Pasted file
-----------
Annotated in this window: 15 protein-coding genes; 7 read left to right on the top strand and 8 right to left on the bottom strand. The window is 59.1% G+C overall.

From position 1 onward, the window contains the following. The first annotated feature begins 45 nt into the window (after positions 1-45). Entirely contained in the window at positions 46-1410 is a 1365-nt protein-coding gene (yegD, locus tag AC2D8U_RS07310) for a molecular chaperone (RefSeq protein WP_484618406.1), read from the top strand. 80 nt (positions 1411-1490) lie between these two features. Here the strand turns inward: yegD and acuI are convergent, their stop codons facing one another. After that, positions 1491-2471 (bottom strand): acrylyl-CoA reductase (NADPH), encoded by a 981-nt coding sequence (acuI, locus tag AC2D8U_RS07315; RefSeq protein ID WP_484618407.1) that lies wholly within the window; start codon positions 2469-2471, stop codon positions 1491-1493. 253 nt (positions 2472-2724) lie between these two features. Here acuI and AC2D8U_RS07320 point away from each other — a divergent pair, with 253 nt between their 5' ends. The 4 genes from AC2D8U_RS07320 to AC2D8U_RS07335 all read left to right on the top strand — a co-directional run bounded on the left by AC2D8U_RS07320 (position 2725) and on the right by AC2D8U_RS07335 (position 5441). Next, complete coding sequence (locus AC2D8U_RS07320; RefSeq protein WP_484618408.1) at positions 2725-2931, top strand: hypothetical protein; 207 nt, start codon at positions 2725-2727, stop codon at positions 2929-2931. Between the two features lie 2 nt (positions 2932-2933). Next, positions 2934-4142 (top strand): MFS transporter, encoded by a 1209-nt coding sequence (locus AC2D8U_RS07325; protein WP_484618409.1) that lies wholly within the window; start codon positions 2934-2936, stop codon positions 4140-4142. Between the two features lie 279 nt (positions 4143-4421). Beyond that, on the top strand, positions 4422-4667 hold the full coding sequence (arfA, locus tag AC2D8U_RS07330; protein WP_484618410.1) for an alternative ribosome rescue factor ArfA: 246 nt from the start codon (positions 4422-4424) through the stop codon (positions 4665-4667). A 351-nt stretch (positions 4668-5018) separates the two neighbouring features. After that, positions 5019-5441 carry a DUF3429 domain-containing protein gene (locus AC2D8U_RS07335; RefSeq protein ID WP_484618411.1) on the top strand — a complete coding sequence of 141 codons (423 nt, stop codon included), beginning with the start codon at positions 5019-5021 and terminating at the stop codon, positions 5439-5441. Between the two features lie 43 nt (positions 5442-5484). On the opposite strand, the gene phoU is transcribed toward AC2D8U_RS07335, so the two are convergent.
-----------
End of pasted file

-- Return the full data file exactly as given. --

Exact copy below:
Annotated in this window: 15 protein-coding genes; 7 read left to right on the top strand and 8 right to left on the bottom strand. The window is 59.1% G+C overall.

From position 1 onward, the window contains the following. The first annotated feature begins 45 nt into the window (after positions 1-45). Entirely contained in the window at positions 46-1410 is a 1365-nt protein-coding gene (yegD, locus tag AC2D8U_RS07310) for a molecular chaperone (RefSeq protein WP_484618406.1), read from the top strand. 80 nt (positions 1411-1490) lie between these two features. Here the strand turns inward: yegD and acuI are convergent, their stop codons facing one another. After that, positions 1491-2471 (bottom strand): acrylyl-CoA reductase (NADPH), encoded by a 981-nt coding sequence (acuI, locus tag AC2D8U_RS07315; RefSeq protein ID WP_484618407.1) that lies wholly within the window; start codon positions 2469-2471, stop codon positions 1491-1493. 253 nt (positions 2472-2724) lie between these two features. Here acuI and AC2D8U_RS07320 point away from each other — a divergent pair, with 253 nt between their 5' ends. The 4 genes from AC2D8U_RS07320 to AC2D8U_RS07335 all read left to right on the top strand — a co-directional run bounded on the left by AC2D8U_RS07320 (position 2725) and on the right by AC2D8U_RS07335 (position 5441). Next, complete coding sequence (locus AC2D8U_RS07320; RefSeq protein WP_484618408.1) at positions 2725-2931, top strand: hypothetical protein; 207 nt, start codon at positions 2725-2727, stop codon at positions 2929-2931. Between the two features lie 2 nt (positions 2932-2933). Next, positions 2934-4142 (top strand): MFS transporter, encoded by a 1209-nt coding sequence (locus AC2D8U_RS07325; protein WP_484618409.1) that lies wholly within the window; start codon positions 2934-2936, stop codon positions 4140-4142. Between the two features lie 279 nt (positions 4143-4421). Beyond that, on the top strand, positions 4422-4667 hold the full coding sequence (arfA, locus tag AC2D8U_RS07330; protein WP_484618410.1) for an alternative ribosome rescue factor ArfA: 246 nt from the start codon (positions 4422-4424) through the stop codon (positions 4665-4667). A 351-nt stretch (positions 4668-5018) separates the two neighbouring features. After that, positions 5019-5441 carry a DUF3429 domain-containing protein gene (locus AC2D8U_RS07335; RefSeq protein ID WP_484618411.1) on the top strand — a complete coding sequence of 141 codons (423 nt, stop codon included), beginning with the start codon at positions 5019-5021 and terminating at the stop codon, positions 5439-5441. Between the two features lie 43 nt (positions 5442-5484). On the opposite strand, the gene phoU is transcribed toward AC2D8U_RS07335, so the two are convergent.